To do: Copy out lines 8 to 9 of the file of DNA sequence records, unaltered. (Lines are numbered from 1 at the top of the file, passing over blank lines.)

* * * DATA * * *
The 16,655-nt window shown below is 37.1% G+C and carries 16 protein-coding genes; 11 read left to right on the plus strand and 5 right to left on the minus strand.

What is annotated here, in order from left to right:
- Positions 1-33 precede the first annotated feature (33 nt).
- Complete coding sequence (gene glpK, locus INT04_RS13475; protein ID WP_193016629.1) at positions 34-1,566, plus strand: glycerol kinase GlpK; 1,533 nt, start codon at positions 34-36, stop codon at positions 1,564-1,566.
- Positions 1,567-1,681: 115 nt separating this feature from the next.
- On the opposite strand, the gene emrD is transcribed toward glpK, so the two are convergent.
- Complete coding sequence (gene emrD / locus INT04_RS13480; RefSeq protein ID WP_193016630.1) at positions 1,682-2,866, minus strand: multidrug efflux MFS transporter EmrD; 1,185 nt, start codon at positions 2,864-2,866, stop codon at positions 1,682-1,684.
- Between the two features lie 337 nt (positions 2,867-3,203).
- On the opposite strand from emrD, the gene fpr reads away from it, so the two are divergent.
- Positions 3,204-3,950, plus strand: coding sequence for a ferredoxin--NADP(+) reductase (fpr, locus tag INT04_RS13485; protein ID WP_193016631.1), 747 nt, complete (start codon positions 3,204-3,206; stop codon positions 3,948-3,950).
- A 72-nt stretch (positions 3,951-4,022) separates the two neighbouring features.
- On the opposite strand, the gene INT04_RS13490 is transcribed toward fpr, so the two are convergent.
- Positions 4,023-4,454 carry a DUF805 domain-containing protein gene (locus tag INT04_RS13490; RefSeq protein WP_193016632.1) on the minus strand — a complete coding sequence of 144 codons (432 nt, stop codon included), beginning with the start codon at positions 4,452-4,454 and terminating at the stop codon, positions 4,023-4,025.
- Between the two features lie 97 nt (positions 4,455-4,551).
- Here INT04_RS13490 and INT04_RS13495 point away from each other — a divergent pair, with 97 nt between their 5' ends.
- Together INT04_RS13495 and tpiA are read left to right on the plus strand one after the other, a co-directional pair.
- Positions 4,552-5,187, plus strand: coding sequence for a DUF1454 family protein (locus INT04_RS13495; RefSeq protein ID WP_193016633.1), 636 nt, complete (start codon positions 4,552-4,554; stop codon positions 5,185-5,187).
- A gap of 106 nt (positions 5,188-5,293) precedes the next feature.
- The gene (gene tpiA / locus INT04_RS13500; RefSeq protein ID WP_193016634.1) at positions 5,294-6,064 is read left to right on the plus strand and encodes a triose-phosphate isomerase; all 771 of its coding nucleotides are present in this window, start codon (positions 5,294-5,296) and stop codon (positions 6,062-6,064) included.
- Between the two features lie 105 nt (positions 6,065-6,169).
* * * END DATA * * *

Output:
- Between the two features lie 337 nt (positions 2,867-3,203).
- On the opposite strand from emrD, the gene fpr reads away from it, so the two are divergent.